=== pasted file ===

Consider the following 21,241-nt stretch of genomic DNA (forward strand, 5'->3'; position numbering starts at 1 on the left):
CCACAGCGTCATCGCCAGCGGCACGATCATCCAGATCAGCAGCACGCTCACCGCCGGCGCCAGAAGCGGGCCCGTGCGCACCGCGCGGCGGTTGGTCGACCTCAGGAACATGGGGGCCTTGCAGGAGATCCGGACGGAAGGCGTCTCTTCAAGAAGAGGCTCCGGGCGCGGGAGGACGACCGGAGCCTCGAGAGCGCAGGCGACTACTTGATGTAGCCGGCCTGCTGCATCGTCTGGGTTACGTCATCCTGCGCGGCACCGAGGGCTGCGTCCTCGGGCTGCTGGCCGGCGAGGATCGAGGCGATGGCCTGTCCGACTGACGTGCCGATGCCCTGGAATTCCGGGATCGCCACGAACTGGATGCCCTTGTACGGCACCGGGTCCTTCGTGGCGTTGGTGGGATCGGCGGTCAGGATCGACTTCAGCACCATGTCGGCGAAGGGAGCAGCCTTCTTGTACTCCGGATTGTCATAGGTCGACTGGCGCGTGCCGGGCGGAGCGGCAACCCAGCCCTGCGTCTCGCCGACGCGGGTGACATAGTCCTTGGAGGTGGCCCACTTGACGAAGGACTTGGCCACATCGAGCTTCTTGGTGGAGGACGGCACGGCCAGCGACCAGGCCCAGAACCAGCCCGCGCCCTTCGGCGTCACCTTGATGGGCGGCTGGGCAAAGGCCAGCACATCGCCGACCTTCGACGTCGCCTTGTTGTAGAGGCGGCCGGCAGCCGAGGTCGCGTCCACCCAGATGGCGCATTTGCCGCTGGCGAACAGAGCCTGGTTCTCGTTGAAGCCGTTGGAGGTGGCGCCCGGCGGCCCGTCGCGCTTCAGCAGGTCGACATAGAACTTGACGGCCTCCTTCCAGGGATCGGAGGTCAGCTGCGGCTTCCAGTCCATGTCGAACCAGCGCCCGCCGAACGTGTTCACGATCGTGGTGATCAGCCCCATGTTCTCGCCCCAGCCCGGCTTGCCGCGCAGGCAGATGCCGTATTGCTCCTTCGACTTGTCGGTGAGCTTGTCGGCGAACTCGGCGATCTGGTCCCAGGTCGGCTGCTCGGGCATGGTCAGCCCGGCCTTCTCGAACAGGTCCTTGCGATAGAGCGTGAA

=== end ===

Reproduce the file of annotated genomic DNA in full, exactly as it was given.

Consider the following 21,241-nt stretch of genomic DNA (forward strand, 5'->3'; position numbering starts at 1 on the left):
CCACAGCGTCATCGCCAGCGGCACGATCATCCAGATCAGCAGCACGCTCACCGCCGGCGCCAGAAGCGGGCCCGTGCGCACCGCGCGGCGGTTGGTCGACCTCAGGAACATGGGGGCCTTGCAGGAGATCCGGACGGAAGGCGTCTCTTCAAGAAGAGGCTCCGGGCGCGGGAGGACGACCGGAGCCTCGAGAGCGCAGGCGACTACTTGATGTAGCCGGCCTGCTGCATCGTCTGGGTTACGTCATCCTGCGCGGCACCGAGGGCTGCGTCCTCGGGCTGCTGGCCGGCGAGGATCGAGGCGATGGCCTGTCCGACTGACGTGCCGATGCCCTGGAATTCCGGGATCGCCACGAACTGGATGCCCTTGTACGGCACCGGGTCCTTCGTGGCGTTGGTGGGATCGGCGGTCAGGATCGACTTCAGCACCATGTCGGCGAAGGGAGCAGCCTTCTTGTACTCCGGATTGTCATAGGTCGACTGGCGCGTGCCGGGCGGAGCGGCAACCCAGCCCTGCGTCTCGCCGACGCGGGTGACATAGTCCTTGGAGGTGGCCCACTTGACGAAGGACTTGGCCACATCGAGCTTCTTGGTGGAGGACGGCACGGCCAGCGACCAGGCCCAGAACCAGCCCGCGCCCTTCGGCGTCACCTTGATGGGCGGCTGGGCAAAGGCCAGCACATCGCCGACCTTCGACGTCGCCTTGTTGTAGAGGCGGCCGGCAGCCGAGGTCGCGTCCACCCAGATGGCGCATTTGCCGCTGGCGAACAGAGCCTGGTTCTCGTTGAAGCCGTTGGAGGTGGCGCCCGGCGGCCCGTCGCGCTTCAGCAGGTCGACATAGAACTTGACGGCCTCCTTCCAGGGATCGGAGGTCAGCTGCGGCTTCCAGTCCATGTCGAACCAGCGCCCGCCGAACGTGTTCACGATCGTGGTGATCAGCCCCATGTTCTCGCCCCAGCCCGGCTTGCCGCGCAGGCAGATGCCGTATTGCTCCTTCGACTTGTCGGTGAGCTTGTCGGCGAACTCGGCGATCTGGTCCCAGGTCGGCTGCTCGGGCATGGTCAGCCCGGCCTTCTCGAACAGGTCCTTGCGATAGAGCGTGAA